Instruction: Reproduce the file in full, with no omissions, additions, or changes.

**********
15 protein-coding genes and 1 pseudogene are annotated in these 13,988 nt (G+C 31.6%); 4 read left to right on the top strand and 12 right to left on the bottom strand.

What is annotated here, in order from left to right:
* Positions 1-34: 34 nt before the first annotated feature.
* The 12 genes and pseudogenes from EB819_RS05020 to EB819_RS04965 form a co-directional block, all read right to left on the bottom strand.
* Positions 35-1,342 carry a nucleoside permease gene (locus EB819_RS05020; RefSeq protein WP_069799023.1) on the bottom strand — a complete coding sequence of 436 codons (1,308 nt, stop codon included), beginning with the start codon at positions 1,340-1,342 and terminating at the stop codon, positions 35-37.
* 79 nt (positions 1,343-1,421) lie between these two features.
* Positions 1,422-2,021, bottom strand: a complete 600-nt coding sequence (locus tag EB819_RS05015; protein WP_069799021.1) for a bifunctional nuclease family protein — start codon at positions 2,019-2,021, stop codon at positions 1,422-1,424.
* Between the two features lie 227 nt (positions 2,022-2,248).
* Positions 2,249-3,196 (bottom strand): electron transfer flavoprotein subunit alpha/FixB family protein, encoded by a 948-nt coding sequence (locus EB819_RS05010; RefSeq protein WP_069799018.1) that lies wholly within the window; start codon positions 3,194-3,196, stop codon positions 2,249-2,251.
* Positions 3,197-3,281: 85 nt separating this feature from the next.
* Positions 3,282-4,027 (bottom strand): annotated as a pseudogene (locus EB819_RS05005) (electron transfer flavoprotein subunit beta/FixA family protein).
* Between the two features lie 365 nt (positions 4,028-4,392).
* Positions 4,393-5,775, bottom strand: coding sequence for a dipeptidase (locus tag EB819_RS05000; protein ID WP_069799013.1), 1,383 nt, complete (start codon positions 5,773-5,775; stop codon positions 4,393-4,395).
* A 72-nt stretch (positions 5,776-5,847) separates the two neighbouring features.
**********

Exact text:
15 protein-coding genes and 1 pseudogene are annotated in these 13,988 nt (G+C 31.6%); 4 read left to right on the top strand and 12 right to left on the bottom strand.

What is annotated here, in order from left to right:
* Positions 1-34: 34 nt before the first annotated feature.
* The 12 genes and pseudogenes from EB819_RS05020 to EB819_RS04965 form a co-directional block, all read right to left on the bottom strand.
* Positions 35-1,342 carry a nucleoside permease gene (locus EB819_RS05020; RefSeq protein WP_069799023.1) on the bottom strand — a complete coding sequence of 436 codons (1,308 nt, stop codon included), beginning with the start codon at positions 1,340-1,342 and terminating at the stop codon, positions 35-37.
* 79 nt (positions 1,343-1,421) lie between these two features.
* Positions 1,422-2,021, bottom strand: a complete 600-nt coding sequence (locus tag EB819_RS05015; protein WP_069799021.1) for a bifunctional nuclease family protein — start codon at positions 2,019-2,021, stop codon at positions 1,422-1,424.
* Between the two features lie 227 nt (positions 2,022-2,248).
* Positions 2,249-3,196 (bottom strand): electron transfer flavoprotein subunit alpha/FixB family protein, encoded by a 948-nt coding sequence (locus EB819_RS05010; RefSeq protein WP_069799018.1) that lies wholly within the window; start codon positions 3,194-3,196, stop codon positions 2,249-2,251.
* Positions 3,197-3,281: 85 nt separating this feature from the next.
* Positions 3,282-4,027 (bottom strand): annotated as a pseudogene (locus EB819_RS05005) (electron transfer flavoprotein subunit beta/FixA family protein).
* Between the two features lie 365 nt (positions 4,028-4,392).
* Positions 4,393-5,775, bottom strand: coding sequence for a dipeptidase (locus tag EB819_RS05000; protein ID WP_069799013.1), 1,383 nt, complete (start codon positions 5,773-5,775; stop codon positions 4,393-4,395).
* A 72-nt stretch (positions 5,776-5,847) separates the two neighbouring features.